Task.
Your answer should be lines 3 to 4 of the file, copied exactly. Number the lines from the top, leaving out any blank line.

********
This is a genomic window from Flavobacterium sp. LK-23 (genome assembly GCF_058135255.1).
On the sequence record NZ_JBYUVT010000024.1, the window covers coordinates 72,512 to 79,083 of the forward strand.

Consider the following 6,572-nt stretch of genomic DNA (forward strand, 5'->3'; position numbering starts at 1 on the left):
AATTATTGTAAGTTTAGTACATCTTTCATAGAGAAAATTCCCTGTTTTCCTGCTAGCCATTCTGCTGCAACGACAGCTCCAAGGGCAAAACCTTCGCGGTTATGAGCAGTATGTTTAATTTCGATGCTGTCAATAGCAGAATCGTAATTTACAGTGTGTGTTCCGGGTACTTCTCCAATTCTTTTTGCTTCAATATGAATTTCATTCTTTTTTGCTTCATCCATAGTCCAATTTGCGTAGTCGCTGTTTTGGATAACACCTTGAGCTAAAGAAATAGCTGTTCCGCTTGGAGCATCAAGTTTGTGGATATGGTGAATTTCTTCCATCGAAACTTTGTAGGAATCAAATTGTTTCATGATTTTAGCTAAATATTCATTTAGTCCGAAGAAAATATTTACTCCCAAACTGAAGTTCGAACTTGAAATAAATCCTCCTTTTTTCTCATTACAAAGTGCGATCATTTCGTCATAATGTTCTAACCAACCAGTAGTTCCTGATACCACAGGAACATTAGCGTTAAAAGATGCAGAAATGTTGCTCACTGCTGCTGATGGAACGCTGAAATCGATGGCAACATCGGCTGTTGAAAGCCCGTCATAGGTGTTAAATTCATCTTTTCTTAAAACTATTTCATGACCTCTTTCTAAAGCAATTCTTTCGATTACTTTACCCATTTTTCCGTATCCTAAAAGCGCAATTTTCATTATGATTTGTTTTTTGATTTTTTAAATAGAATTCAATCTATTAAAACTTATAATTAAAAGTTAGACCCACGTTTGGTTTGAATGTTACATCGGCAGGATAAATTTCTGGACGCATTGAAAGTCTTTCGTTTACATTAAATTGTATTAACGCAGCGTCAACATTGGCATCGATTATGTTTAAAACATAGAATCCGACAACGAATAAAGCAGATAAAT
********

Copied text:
Consider the following 6,572-nt stretch of genomic DNA (forward strand, 5'->3'; position numbering starts at 1 on the left):
AATTATTGTAAGTTTAGTACATCTTTCATAGAGAAAATTCCCTGTTTTCCTGCTAGCCATTCTGCTGCAACGACAGCTCCAAGGGCAAAACCTTCGCGGTTATGAGCAGTATGTTTAATTTCGATGCTGTCAATAGCAGAATCGTAATTTACAGTGTGTGTTCCGGGTACTTCTCCAATTCTTTTTGCTTCAATATGAATTTCATTCTTTTTTGCTTCATCCATAGTCCAATTTGCGTAGTCGCTGTTTTGGATAACACCTTGAGCTAAAGAAATAGCTGTTCCGCTTGGAGCATCAAGTTTGTGGATATGGTGAATTTCTTCCATCGAAACTTTGTAGGAATCAAATTGTTTCATGATTTTAGCTAAATATTCATTTAGTCCGAAGAAAATATTTACTCCCAAACTGAAGTTCGAACTTGAAATAAATCCTCCTTTTTTCTCATTACAAAGTGCGATCATTTCGTCATAATGTTCTAACCAACCAGTAGTTCCTGATACCACAGGAACATTAGCGTTAAAAGATGCAGAAATGTTGCTCACTGCTGCTGATGGAACGCTGAAATCGATGGCAACATCGGCTGTTGAAAGCCCGTCATAGGTGTTAAATTCATCTTTTCTTAAAACTATTTCATGACCTCTTTCTAAAGCAATTCTTTCGATTACTTTACCCATTTTTCCGTATCCTAAAAGCGCAATTTTCATTATGATTTGTTTTTTGATTTTTTAAATAGAATTCAATCTATTAAAACTTATAATTAAAAGTTAGACCCACGTTTGGTTTGAATGTTACATCGGCAGGATAAATTTCTGGACGCATTGAAAGTCTTTCGTTTACATTAAATTGTATTAACGCAGCGTCAACATTGGCATCGATTATGTTTAAAACATAGAATCCGACAACGAATAAAGCAGATAAAT